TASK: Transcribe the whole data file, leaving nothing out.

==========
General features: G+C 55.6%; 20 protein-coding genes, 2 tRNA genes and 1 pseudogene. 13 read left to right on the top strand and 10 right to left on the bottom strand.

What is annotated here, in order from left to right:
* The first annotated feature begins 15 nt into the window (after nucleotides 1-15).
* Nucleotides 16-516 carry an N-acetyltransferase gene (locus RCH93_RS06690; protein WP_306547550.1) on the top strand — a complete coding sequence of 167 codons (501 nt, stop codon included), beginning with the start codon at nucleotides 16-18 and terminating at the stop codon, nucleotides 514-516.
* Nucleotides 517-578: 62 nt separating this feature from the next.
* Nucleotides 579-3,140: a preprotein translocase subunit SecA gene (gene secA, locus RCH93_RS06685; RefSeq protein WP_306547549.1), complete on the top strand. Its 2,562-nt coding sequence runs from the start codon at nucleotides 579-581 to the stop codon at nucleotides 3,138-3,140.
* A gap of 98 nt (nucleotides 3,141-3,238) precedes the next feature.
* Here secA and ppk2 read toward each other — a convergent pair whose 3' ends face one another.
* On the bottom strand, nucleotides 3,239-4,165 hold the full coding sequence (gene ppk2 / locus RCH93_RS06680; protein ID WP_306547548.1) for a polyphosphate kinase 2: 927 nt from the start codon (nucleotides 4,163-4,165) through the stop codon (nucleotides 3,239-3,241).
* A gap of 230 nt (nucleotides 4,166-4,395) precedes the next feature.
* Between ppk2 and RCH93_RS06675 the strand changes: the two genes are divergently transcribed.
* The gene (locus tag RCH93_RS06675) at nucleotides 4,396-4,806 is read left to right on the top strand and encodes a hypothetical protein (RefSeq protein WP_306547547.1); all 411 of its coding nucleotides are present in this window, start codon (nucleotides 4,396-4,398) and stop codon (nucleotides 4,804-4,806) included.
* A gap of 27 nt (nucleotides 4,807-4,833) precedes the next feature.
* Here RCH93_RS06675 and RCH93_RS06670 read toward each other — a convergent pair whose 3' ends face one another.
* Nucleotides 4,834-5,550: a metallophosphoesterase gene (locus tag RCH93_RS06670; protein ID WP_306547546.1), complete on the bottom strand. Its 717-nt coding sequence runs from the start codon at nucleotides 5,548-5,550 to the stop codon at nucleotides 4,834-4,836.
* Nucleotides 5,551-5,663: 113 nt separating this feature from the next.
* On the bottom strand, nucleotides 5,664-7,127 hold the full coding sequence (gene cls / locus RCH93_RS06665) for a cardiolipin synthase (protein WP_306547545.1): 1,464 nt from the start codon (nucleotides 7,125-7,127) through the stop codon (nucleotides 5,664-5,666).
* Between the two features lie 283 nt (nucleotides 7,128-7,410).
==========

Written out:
General features: G+C 55.6%; 20 protein-coding genes, 2 tRNA genes and 1 pseudogene. 13 read left to right on the top strand and 10 right to left on the bottom strand.

What is annotated here, in order from left to right:
* The first annotated feature begins 15 nt into the window (after nucleotides 1-15).
* Nucleotides 16-516 carry an N-acetyltransferase gene (locus RCH93_RS06690; protein WP_306547550.1) on the top strand — a complete coding sequence of 167 codons (501 nt, stop codon included), beginning with the start codon at nucleotides 16-18 and terminating at the stop codon, nucleotides 514-516.
* Nucleotides 517-578: 62 nt separating this feature from the next.
* Nucleotides 579-3,140: a preprotein translocase subunit SecA gene (gene secA, locus RCH93_RS06685; RefSeq protein WP_306547549.1), complete on the top strand. Its 2,562-nt coding sequence runs from the start codon at nucleotides 579-581 to the stop codon at nucleotides 3,138-3,140.
* A gap of 98 nt (nucleotides 3,141-3,238) precedes the next feature.
* Here secA and ppk2 read toward each other — a convergent pair whose 3' ends face one another.
* On the bottom strand, nucleotides 3,239-4,165 hold the full coding sequence (gene ppk2 / locus RCH93_RS06680; protein ID WP_306547548.1) for a polyphosphate kinase 2: 927 nt from the start codon (nucleotides 4,163-4,165) through the stop codon (nucleotides 3,239-3,241).
* A gap of 230 nt (nucleotides 4,166-4,395) precedes the next feature.
* Between ppk2 and RCH93_RS06675 the strand changes: the two genes are divergently transcribed.
* The gene (locus tag RCH93_RS06675) at nucleotides 4,396-4,806 is read left to right on the top strand and encodes a hypothetical protein (RefSeq protein WP_306547547.1); all 411 of its coding nucleotides are present in this window, start codon (nucleotides 4,396-4,398) and stop codon (nucleotides 4,804-4,806) included.
* A gap of 27 nt (nucleotides 4,807-4,833) precedes the next feature.
* Here RCH93_RS06675 and RCH93_RS06670 read toward each other — a convergent pair whose 3' ends face one another.
* Nucleotides 4,834-5,550: a metallophosphoesterase gene (locus tag RCH93_RS06670; protein ID WP_306547546.1), complete on the bottom strand. Its 717-nt coding sequence runs from the start codon at nucleotides 5,548-5,550 to the stop codon at nucleotides 4,834-4,836.
* Nucleotides 5,551-5,663: 113 nt separating this feature from the next.
* On the bottom strand, nucleotides 5,664-7,127 hold the full coding sequence (gene cls / locus RCH93_RS06665) for a cardiolipin synthase (protein WP_306547545.1): 1,464 nt from the start codon (nucleotides 7,125-7,127) through the stop codon (nucleotides 5,664-5,666).
* Between the two features lie 283 nt (nucleotides 7,128-7,410).